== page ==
The Daily Caller
June 13, 2013
The Environmental Protection Agency may have greatly exaggerated the purported benefits of regulations regarding formaldehyde emissions, Republican senators claimed after a White House review substantially reduced the estimated benefits the agency’s rules would bring.
“The EPA has been gaming the system by grossly exaggerating economic benefits to justify its costly regulations,” said Louisiana Republican Sen. David Vitter. “This recent review by an office within the Obama White House goes to show that even his Administration cannot support EPA’s practice. It’s not just a minor exaggeration: the EPA’s lowest range of benefits is ten times greater than it should be.”
The EPA initially estimated that its rule governing formaldehyde emissions yielded between $91 million and $278 million in financial benefits “due to avoided incidence of asthma, eye irritation, nasopharyngeal cancer and reduced female fertility.”
However, the White House Office of Management and Budget reviewed the rule and slashed those benefits to a range of $9 million to $48 million.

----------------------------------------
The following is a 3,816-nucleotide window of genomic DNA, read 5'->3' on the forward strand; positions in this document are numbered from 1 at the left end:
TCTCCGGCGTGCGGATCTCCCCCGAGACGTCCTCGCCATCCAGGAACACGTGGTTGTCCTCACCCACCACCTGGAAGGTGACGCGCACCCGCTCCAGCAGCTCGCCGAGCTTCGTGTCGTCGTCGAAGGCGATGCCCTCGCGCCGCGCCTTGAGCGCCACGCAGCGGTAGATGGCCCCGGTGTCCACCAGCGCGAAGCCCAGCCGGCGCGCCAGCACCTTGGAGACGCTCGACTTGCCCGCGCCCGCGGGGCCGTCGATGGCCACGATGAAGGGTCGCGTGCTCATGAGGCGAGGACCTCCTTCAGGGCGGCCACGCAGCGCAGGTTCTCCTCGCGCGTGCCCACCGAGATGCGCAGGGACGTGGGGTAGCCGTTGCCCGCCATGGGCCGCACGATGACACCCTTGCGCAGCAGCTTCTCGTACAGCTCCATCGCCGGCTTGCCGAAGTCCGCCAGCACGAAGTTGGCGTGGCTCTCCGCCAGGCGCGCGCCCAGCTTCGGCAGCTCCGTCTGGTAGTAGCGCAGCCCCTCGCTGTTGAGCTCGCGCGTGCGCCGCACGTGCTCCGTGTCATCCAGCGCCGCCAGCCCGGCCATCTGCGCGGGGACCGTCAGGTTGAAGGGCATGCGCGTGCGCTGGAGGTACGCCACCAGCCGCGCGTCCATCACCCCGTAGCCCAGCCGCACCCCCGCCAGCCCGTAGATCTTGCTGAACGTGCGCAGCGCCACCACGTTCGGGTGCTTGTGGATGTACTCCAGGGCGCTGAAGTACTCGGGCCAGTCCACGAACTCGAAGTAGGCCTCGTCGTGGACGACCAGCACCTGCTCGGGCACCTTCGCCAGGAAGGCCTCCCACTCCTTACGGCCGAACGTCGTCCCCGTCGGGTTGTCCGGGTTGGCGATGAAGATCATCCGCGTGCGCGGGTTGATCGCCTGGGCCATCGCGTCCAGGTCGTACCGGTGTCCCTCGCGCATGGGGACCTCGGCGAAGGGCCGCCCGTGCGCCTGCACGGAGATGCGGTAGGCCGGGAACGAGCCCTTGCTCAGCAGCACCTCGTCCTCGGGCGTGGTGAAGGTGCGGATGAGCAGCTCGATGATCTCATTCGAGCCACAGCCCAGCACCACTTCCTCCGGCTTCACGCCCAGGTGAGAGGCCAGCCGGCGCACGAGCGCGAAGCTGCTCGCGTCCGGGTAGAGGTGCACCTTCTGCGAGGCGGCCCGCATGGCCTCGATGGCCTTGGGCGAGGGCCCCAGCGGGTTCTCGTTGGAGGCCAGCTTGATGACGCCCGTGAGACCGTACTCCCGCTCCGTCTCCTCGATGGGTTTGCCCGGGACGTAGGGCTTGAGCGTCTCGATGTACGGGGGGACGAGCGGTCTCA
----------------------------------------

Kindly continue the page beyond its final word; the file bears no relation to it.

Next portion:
The EPA initially estimated the costs of the rule to be between $72 million and $81 million per year.
Senate Republicans have criticized the EPA’s method of assessing the costs and benefits of regulations in the past, even making it one of their five transparency requests to EPA administrator nominee Gina McCarthy.
In particular, Republicans in the House and Senate have been calling on the EPA to make public data that is used to calculate benefits under the Clean Air Act. The EPA has used secret data to claim that benefits of clean air regulations exceed the costs by a 30-to-1 ratio.
Read the full article online here.